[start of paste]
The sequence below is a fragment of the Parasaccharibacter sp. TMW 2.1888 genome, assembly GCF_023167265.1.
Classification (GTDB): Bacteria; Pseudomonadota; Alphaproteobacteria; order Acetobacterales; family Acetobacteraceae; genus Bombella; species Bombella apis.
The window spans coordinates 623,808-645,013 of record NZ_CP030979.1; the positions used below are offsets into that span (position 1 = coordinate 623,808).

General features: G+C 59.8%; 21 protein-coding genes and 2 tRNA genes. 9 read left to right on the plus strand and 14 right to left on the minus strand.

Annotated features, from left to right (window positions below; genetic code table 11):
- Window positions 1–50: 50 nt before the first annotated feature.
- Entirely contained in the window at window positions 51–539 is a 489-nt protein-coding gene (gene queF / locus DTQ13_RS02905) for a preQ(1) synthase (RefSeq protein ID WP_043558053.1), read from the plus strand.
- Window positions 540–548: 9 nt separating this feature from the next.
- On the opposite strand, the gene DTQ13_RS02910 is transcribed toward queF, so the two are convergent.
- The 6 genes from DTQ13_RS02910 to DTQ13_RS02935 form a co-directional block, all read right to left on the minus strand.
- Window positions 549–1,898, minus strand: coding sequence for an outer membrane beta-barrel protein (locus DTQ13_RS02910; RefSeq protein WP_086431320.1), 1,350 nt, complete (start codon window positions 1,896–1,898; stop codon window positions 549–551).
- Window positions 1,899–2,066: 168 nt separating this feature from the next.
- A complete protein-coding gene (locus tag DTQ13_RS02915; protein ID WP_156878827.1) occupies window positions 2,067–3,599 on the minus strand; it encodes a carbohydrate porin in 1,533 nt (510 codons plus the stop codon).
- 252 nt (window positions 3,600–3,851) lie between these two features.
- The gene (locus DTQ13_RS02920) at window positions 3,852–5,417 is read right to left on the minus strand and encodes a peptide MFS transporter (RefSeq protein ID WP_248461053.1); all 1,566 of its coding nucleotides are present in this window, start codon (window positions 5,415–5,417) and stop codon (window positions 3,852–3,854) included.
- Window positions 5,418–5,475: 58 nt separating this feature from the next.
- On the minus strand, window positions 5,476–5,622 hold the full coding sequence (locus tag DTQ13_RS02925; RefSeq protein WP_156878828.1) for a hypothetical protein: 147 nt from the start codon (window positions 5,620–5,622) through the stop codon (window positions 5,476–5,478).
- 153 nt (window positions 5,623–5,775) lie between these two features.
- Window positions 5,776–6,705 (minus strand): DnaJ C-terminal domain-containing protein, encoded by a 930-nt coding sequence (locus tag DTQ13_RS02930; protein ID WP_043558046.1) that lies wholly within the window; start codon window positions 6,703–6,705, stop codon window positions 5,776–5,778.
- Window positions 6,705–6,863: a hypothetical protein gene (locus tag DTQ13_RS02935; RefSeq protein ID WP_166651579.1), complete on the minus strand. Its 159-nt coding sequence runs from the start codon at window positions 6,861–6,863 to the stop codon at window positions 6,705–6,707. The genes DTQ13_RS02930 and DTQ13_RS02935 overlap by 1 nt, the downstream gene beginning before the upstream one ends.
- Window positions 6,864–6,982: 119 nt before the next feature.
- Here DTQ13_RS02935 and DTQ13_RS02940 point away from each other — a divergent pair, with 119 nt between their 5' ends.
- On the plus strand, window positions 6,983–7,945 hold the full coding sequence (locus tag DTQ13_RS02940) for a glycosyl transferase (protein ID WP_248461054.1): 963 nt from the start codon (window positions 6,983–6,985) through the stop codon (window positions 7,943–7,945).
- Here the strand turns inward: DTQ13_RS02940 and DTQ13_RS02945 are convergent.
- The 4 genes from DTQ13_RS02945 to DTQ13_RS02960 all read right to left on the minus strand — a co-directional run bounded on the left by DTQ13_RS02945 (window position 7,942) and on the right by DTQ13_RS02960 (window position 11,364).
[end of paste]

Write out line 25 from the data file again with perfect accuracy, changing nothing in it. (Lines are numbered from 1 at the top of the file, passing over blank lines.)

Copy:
- The 4 genes from DTQ13_RS02945 to DTQ13_RS02960 all read right to left on the minus strand — a co-directional run bounded on the left by DTQ13_RS02945 (window position 7,942) and on the right by DTQ13_RS02960 (window position 11,364).